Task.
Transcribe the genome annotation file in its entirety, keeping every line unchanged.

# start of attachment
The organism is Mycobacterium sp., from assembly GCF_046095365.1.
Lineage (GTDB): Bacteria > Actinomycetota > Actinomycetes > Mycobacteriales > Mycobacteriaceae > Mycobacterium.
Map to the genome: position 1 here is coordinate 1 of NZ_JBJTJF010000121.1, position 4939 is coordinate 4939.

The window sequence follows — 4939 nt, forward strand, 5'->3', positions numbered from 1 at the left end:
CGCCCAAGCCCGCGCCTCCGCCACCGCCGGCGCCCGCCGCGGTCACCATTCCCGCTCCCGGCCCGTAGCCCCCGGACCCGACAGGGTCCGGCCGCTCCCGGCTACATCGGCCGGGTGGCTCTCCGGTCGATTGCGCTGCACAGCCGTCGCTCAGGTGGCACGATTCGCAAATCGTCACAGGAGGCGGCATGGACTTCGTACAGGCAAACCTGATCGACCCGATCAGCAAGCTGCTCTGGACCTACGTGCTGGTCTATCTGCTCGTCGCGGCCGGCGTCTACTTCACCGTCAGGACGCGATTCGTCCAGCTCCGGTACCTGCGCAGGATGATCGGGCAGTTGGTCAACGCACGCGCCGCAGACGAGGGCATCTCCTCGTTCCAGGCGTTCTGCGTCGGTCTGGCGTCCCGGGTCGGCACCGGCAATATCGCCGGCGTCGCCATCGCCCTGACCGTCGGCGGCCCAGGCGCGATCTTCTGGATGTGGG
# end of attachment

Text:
The organism is Mycobacterium sp., from assembly GCF_046095365.1.
Lineage (GTDB): Bacteria > Actinomycetota > Actinomycetes > Mycobacteriales > Mycobacteriaceae > Mycobacterium.
Map to the genome: position 1 here is coordinate 1 of NZ_JBJTJF010000121.1, position 4939 is coordinate 4939.

The window sequence follows — 4939 nt, forward strand, 5'->3', positions numbered from 1 at the left end:
CGCCCAAGCCCGCGCCTCCGCCACCGCCGGCGCCCGCCGCGGTCACCATTCCCGCTCCCGGCCCGTAGCCCCCGGACCCGACAGGGTCCGGCCGCTCCCGGCTACATCGGCCGGGTGGCTCTCCGGTCGATTGCGCTGCACAGCCGTCGCTCAGGTGGCACGATTCGCAAATCGTCACAGGAGGCGGCATGGACTTCGTACAGGCAAACCTGATCGACCCGATCAGCAAGCTGCTCTGGACCTACGTGCTGGTCTATCTGCTCGTCGCGGCCGGCGTCTACTTCACCGTCAGGACGCGATTCGTCCAGCTCCGGTACCTGCGCAGGATGATCGGGCAGTTGGTCAACGCACGCGCCGCAGACGAGGGCATCTCCTCGTTCCAGGCGTTCTGCGTCGGTCTGGCGTCCCGGGTCGGCACCGGCAATATCGCCGGCGTCGCCATCGCCCTGACCGTCGGCGGCCCAGGCGCGATCTTCTGGATGTGGG